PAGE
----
The Cost of Children
by Gary Foreman
An Economical Approach to Caring for a Newborn
Mom's Guide to Saving on a New Baby
5 Must-Have Baby Items You Can Live Without
Your friends are planning a baby shower. Mom's tummy is growing and she looks more radiant every day. The happy parents are making plans for the baby's room. All this activity and yet there well may be something that they've forgotten.
Can that very small person can cause large changes in your finances? Let's take a look and try to help our new parents get financially ready for the big day.
The first item on the agenda is to recognize the fact that the methods you used before may not be sufficient now. When you first got married you might have said, "you pay the rent and I'll use my paycheck for the groceries". But that won't get the job done any more.
According to the U.S. Census Bureauthe average mid-income family (with income between $57,600 and $99,730) spent $11,950 on a child less than two years old. Obviously every family will be different. You'll need to do some research. Prices vary from city to city. You'll make choices like disposable diapers vs. cloth. That will affect how much money you spend. Talk to your friends and find out what their bills look like.
If both parents have been working, the biggest question is whether one of them will stay at home with the baby. The alternative is using a daycare arrangement.
Choosing whether to have a stay-at-home parent is not an easy decision. Many parents are surprised at how little money is actually earned by the second breadwinner when expenses are deducted. For instance, someone earning $40,000 per year ($19.23 per hour) could find their take home pay reduced by as much as 75% when taxes and the additional expenses of working are factored in.
The 'stay-at-home' decision is one that needs to be discussed thoroughly. It involves much more than just money. Some parents are very happy staying home with children. Others are not. Career plans, the pace of family life, baby's health and more can all be affected by the choice you make.
Once you've made that decision it's time to look at a proposed budget. If a family is used to spending all of the current income, some adjustments will be required. You can't take a budget that's tight now and shoehorn in the extra expenses of a baby.
Begin with your current budget and talk about how the baby will affect your life and your finances. You can expect to find changes on both the income and the expense side. Even if both parents will continue to work, wages may be affected. A sick baby may need either Mom or Dad to stay home from work. For many employees that means that they won't get paid. Some parents will choose to take advantage of the "family leave". That can mean up to three months of lost income.
If both parents will work the next big decision is what type of day care to seek. You'll need to call around to find costs in your area. They'll vary widely. According to BabyCenter.com in 2011 the average cost for childcare was $972 per month, with infants being higher.
You'll also want to consider whether that bundle of joy will consume any of the savings that you've been accumulating.
It's also a good time to think about what happens if Mom or Dad should die prematurely. Our new parents should take a look at their insurance requirements. Younger parents don't expect to get sick or die. And, while it may be permissible for someone without children to have minimal insurance, it's not OK for our new parents. Should one parent die, the survivor will not only face the loss of income, but will find that it's more expensive to raise a child in a one parent home.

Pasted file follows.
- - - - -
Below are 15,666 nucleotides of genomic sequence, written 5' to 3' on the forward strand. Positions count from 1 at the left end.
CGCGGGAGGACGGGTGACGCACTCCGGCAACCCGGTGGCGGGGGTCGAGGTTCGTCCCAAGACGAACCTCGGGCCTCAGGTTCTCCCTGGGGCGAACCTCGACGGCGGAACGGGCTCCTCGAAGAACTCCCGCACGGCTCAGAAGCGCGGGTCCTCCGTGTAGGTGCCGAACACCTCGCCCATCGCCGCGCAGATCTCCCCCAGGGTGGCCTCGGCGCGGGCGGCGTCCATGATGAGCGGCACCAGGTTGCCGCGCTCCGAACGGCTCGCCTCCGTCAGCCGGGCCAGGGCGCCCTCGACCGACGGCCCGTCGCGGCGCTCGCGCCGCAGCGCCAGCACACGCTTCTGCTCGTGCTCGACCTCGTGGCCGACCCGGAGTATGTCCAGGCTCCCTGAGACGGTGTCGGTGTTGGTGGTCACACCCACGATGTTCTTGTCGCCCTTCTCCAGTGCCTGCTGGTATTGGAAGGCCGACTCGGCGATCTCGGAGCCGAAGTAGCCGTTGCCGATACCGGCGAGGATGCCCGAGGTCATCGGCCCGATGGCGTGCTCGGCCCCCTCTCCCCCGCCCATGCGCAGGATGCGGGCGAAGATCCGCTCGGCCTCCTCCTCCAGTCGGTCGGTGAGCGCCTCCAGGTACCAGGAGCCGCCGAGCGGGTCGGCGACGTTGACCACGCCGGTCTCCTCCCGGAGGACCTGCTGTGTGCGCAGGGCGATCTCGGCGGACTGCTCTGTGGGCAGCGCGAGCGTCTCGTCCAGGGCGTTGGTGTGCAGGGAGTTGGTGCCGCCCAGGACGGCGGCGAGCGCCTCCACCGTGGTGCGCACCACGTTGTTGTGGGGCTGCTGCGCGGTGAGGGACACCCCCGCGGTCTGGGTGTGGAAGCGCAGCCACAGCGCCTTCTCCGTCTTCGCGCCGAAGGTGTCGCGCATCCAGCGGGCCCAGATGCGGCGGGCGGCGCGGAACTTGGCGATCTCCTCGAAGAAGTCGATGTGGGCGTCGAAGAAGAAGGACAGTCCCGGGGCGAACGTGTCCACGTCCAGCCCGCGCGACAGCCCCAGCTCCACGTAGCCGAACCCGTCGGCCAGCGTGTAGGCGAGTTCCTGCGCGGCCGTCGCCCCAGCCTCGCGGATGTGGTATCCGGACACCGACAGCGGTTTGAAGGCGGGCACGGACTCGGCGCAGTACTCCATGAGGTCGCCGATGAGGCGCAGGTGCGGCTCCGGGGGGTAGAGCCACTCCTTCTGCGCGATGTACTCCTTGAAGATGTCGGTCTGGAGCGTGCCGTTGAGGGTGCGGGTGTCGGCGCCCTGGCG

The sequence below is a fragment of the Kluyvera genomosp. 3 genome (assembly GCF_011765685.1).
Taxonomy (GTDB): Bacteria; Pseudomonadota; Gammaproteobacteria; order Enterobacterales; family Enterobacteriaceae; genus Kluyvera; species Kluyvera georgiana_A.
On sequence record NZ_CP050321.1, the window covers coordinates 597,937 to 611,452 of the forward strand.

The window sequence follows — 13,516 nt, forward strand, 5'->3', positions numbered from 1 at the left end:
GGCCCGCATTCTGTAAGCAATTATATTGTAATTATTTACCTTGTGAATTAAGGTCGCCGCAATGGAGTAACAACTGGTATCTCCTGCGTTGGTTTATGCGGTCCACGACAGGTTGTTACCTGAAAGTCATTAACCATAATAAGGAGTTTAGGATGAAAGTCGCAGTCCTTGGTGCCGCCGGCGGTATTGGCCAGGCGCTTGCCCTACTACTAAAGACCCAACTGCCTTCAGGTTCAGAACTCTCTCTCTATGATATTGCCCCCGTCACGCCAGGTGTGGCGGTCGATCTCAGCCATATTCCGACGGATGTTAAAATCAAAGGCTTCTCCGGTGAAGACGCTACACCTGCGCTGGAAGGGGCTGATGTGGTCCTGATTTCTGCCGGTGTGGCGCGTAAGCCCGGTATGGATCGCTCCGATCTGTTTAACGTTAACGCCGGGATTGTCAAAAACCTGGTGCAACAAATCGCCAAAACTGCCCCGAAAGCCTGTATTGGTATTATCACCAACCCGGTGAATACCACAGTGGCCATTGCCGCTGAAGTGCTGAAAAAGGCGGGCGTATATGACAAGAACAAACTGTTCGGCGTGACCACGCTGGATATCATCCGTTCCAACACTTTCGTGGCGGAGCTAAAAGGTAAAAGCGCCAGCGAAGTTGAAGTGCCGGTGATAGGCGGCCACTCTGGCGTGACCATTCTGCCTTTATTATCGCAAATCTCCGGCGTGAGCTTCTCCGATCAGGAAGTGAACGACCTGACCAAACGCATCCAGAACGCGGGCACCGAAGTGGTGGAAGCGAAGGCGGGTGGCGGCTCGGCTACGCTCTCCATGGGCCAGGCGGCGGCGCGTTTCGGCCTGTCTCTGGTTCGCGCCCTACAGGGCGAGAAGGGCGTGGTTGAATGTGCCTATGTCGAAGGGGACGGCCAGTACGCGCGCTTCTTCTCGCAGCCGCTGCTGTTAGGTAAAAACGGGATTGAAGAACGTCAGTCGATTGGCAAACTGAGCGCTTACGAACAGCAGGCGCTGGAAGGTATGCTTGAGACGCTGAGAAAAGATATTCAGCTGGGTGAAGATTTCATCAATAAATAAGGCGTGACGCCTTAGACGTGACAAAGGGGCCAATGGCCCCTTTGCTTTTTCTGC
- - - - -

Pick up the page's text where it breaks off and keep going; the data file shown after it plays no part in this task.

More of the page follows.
And the cost of insurance isn't that great. For instance, if our young mother is in her 20's and doesn't smoke, she should be able to buy $1 million in term life insurance for less than $50 per month.
There's more than financial issues to consider. It's essential that you have a valid will. You may know that you want your sister to take care of the kids if something should happen to you and your spouse. But, without a clear statement to that effect in a valid will, the state will follow their own rules. Their choice may be dramatically different than yours.
And don't forget to look at disability insurance. Losing income for a number of months can put a financial hurt on any family. But, for a family with small children, it can be especially hard. And roughly one in seven full-time workers will endure a disability lasting five or more years before reaching age 65.
Bringing a new life into the world is a wonderful time. It's a time of great joy, but also a great responsibility. You love that baby. Please don't forget that part of demonstrating that love is caring for their needs.
updated February, 2015
Gary Foreman is a former financial planner and purchasing manager who founded The Dollar Stretcher.com website and newsletters in 1996. He's been featured in MSN Money, Yahoo Finance, Fox Business, The Nightly Business Report, US News Money and he's a regular contributor to CreditCards.com. You can follow Gary on Twitter or visit Gary Foreman on Google+. Gary is also available for audio, video or print interviews. For more info see his media page.
Trending on TDS
- A great way to save for your kids' college TDS Recommends
- Are there any good generic dog food brands?
- A financial safety net for single moms
- Keeping your kids well-clothed for less
- Fun recipes to keep the kids busy this summer
- Kids' parties: Keeping the expenses down while turning up the fun
- 5 big bills you can cut fast
- What you shouldn't (and should) buy in May
- Raising a child with financial smarts Video
- Savings challenge: Make your own fresh dog food
- 4 steps to a simpler (and more frugal) life
- What is the cost of raising a child?
- Spouse income calculator
- Should my spouse work, too?
- College savings calculator
- Home budget calculator